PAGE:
GO SLOW in Hunting Dogs – NZ Hunting Products
You’ve just got home from a successful hunt and the dogs are in their kennels, happily chewing on some meat and bones from a wild pig you caught.
The next morning you plan to go hunting again, but the dogs are shaking and struggling to stand, and one has vomited. They seem to get worse after you let them out of the kennels and sit down after walking a few steps.
By the following day, the shaking has mostly stopped, but the dogs have no energy. Most of them recover over the following few weeks, but still struggle to keep up at the end of a long hunt.
Several months later, one dog still can’t hunt properly. You try some vitamin supplements recommended by the vet and it seems to help a bit, but he never quite returns to full form. If you’ve had dogs with Go Slow, this story will be all too familiar to you.
Go Slow is a disease that was first recognised in Northland 20 years ago, but it is now known to occur in various areas throughout the upper North Island. This year, several cases have also been seen in southern Wairarapa, where Go Slow hasn’t been a problem in the past. In the South Island, Go Slow is almost unheard of, apart from two cases last year in working dogs on a high-country station.
Symptoms of Go Slow develop within 2 hours after a dog has eaten Go Slow pork, but the symptoms may not be noticed until the dogs are hunted next.
Meat, offal and bones from wild pigs have all been linked to cases of Go Slow, and signs usually occur more rapidly when dogs eat fresh liver in the middle of a hunt compared to being fed when they’re at rest and not exercising. Freezing and cooking wild pork does not remove the risk.
In general, meat from wild animals other than pigs doesn’t cause Go Slow, although one dog developed symptoms after eating meat from a wild steer. Not every pig caught in a Go Slow area is a Go Slow pig, and individual dogs vary in their susceptibility to Go Slow disease, so some members of a pack that eat Go Slow pork may appear worse affected than others.
All breeds of dogs can be affected, from pet Fox Terriers to working Huntaways and everything in between. Go Slow mainly targets the muscle of dogs and interferes with the way that the muscle produces energy. Normally, small structures within each muscle fibre (known as mitochondria) act as power plants for the muscle, generating energy as needed.
In dogs with Go Slow, some of the mitochondria change how they look and stop working as they should. When a muscle lacks energy (especially during exercise), it can’t contract and relax properly, and the dog starts trembling and can’t walk.
Certain enzymes leak out of the injured muscle fibres, and these can be measured on a simple blood test to help diagnose the disease. Go Slow also causes changes in the liver, and specific liver enzymes in the blood are usually higher than normal.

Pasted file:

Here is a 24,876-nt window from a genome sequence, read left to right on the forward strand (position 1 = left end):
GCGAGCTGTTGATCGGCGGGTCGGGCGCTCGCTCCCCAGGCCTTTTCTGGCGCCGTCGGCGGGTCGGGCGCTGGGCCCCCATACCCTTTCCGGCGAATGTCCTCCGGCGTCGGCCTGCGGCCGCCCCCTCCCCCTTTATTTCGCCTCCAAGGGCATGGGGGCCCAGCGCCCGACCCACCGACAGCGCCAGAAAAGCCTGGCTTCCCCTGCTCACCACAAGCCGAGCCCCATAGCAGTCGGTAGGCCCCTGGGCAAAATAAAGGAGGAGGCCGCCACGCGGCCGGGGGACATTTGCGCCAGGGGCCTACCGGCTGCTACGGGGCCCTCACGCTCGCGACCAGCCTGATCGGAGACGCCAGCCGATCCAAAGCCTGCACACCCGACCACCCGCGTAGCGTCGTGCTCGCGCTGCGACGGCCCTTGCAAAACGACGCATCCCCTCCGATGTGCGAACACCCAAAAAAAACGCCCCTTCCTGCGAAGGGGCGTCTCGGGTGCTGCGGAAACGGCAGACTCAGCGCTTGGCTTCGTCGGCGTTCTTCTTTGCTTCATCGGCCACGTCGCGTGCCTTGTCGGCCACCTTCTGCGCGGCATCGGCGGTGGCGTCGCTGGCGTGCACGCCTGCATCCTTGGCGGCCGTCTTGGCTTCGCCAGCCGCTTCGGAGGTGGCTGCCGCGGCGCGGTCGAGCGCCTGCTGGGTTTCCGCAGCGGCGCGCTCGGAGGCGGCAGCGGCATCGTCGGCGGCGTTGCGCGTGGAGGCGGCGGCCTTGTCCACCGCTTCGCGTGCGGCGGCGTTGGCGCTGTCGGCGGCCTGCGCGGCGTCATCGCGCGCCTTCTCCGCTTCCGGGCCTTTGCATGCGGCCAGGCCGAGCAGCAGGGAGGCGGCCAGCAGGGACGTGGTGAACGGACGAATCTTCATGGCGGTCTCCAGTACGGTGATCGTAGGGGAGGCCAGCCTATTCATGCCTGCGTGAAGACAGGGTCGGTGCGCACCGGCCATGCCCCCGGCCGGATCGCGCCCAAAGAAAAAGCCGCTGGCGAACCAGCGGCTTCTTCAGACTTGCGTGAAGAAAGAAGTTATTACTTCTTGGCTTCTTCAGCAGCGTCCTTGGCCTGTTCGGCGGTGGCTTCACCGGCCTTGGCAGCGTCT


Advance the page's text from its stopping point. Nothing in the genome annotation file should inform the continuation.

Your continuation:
It isn’t currently known whether species other than dogs can be affected by Go Slow. Pigs linked to cases in dogs often seem to be in good condition and healthy when they are caught, but some have similar muscle and mitochondrial changes to the dogs.
Muscle may recover over time, so the main treatment for Go Slow currently is rest. Most affected dogs need 1-3 months off hunting, and some will still continue to have problems even after long periods with no exercise. Various vitamin supplements have been used to try and support muscle function and energy production, including B vitamins, selenium and vitamin E. A high quality diet, such as Eukanuba or Hill’s may also help.
In severe cases, dogs with Go Slow may struggle to stand, eat and drink, and may also have diarrhoea; these dogs need to be seen by a vet early on and benefit from being on a drip (intravenous fluids). Vitamin B (Vite B from Ethical Agents, or Megablud sachets from the same company), water, and rest are the mainstays of current treatment as we can offer it.
While we don’t yet know the exact cause of Go Slow, it seems that the pigs are eating something poisonous that is passed on to the dogs. Manmade poisons such as 1080, brodifacoum and sodium nitrate have been investigated, but these have not been used in many of the areas where Go Slow occurs.
In addition, the changes that occur in the muscle with Go Slow are not typical of any of these poisons, and residues of brodifacoum and 1080 have not been detected in tests on a small number of dogs.
There are several species of plants and fungi that may produce toxins that can be passed through the meat, but these are difficult to test for.
Liver samples from healthy dogs and Go Slow dogs are currently being analysed and compared to try and find differences in metabolic pathways that may give further clues regarding the cause of Go Slow.
As pig hunters, you can help us put together the rest of the Go Slow puzzle. If you have dogs that you think may have Go Slow, or if you have dealt with it in the past, we’re keen to talk to you.
Samples of wild pork or other meat linked to Go Slow cases are being collected for future testing, along with samples from any dogs with Go Slow that don’t recover.
If you think you can help in any way, contact S. Johnson or NZ Hunting Products on [email protected] or phone 022-096-9534.
Together, we hope to get to the bottom of what’s causing Go Slow, so we can stop dogs shaking and enjoy hunting for our wild pork and bacon.
Are Your Dogs on a Go Slow?
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